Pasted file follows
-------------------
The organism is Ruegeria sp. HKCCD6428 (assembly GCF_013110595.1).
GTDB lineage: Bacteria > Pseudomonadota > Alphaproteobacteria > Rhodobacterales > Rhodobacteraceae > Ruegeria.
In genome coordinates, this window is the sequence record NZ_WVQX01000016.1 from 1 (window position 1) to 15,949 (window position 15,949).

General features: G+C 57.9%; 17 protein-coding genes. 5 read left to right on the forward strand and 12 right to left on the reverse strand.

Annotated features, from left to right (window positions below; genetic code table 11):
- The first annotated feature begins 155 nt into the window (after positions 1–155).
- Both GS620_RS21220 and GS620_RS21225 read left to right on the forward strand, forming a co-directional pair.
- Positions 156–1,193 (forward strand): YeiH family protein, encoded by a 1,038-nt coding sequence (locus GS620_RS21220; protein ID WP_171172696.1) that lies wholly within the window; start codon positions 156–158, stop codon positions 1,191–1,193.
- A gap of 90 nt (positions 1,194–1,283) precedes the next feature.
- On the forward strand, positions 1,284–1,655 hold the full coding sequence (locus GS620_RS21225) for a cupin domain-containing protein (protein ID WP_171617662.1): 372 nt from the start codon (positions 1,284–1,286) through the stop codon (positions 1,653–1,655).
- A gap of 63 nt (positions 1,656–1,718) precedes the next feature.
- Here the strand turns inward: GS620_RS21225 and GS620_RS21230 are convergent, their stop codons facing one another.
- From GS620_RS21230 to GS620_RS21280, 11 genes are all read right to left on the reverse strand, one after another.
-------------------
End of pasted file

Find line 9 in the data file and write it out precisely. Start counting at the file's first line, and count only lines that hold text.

- A gap of 90 nt (positions 1,194–1,283) precedes the next feature.